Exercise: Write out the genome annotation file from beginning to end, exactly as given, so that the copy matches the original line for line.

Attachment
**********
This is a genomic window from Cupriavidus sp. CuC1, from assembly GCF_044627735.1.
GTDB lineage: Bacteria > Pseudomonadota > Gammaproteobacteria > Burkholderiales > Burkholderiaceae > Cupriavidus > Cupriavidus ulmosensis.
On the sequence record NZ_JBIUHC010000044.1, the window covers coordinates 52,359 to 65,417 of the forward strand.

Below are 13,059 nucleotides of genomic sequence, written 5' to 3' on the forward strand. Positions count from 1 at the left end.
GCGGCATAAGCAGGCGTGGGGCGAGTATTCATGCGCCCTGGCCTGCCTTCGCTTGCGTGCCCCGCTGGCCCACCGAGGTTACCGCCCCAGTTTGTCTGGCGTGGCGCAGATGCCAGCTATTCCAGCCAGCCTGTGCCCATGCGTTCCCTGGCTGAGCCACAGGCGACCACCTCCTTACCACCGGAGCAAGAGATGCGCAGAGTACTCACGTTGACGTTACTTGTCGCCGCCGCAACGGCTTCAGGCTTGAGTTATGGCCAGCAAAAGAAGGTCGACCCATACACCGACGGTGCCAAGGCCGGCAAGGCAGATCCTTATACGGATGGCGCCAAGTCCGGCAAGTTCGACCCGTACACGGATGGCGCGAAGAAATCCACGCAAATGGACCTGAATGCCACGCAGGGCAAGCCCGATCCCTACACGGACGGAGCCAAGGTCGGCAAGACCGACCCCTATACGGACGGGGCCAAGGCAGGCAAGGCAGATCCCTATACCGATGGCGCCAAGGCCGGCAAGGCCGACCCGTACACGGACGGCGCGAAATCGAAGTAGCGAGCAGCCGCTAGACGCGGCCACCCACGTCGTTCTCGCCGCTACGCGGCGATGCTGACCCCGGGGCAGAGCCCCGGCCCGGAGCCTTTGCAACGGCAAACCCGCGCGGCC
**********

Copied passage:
This is a genomic window from Cupriavidus sp. CuC1, from assembly GCF_044627735.1.
GTDB lineage: Bacteria > Pseudomonadota > Gammaproteobacteria > Burkholderiales > Burkholderiaceae > Cupriavidus > Cupriavidus ulmosensis.
On the sequence record NZ_JBIUHC010000044.1, the window covers coordinates 52,359 to 65,417 of the forward strand.

Below are 13,059 nucleotides of genomic sequence, written 5' to 3' on the forward strand. Positions count from 1 at the left end.
GCGGCATAAGCAGGCGTGGGGCGAGTATTCATGCGCCCTGGCCTGCCTTCGCTTGCGTGCCCCGCTGGCCCACCGAGGTTACCGCCCCAGTTTGTCTGGCGTGGCGCAGATGCCAGCTATTCCAGCCAGCCTGTGCCCATGCGTTCCCTGGCTGAGCCACAGGCGACCACCTCCTTACCACCGGAGCAAGAGATGCGCAGAGTACTCACGTTGACGTTACTTGTCGCCGCCGCAACGGCTTCAGGCTTGAGTTATGGCCAGCAAAAGAAGGTCGACCCATACACCGACGGTGCCAAGGCCGGCAAGGCAGATCCTTATACGGATGGCGCCAAGTCCGGCAAGTTCGACCCGTACACGGATGGCGCGAAGAAATCCACGCAAATGGACCTGAATGCCACGCAGGGCAAGCCCGATCCCTACACGGACGGAGCCAAGGTCGGCAAGACCGACCCCTATACGGACGGGGCCAAGGCAGGCAAGGCAGATCCCTATACCGATGGCGCCAAGGCCGGCAAGGCCGACCCGTACACGGACGGCGCGAAATCGAAGTAGCGAGCAGCCGCTAGACGCGGCCACCCACGTCGTTCTCGCCGCTACGCGGCGATGCTGACCCCGGGGCAGAGCCCCGGCCCGGAGCCTTTGCAACGGCAAACCCGCGCGGCC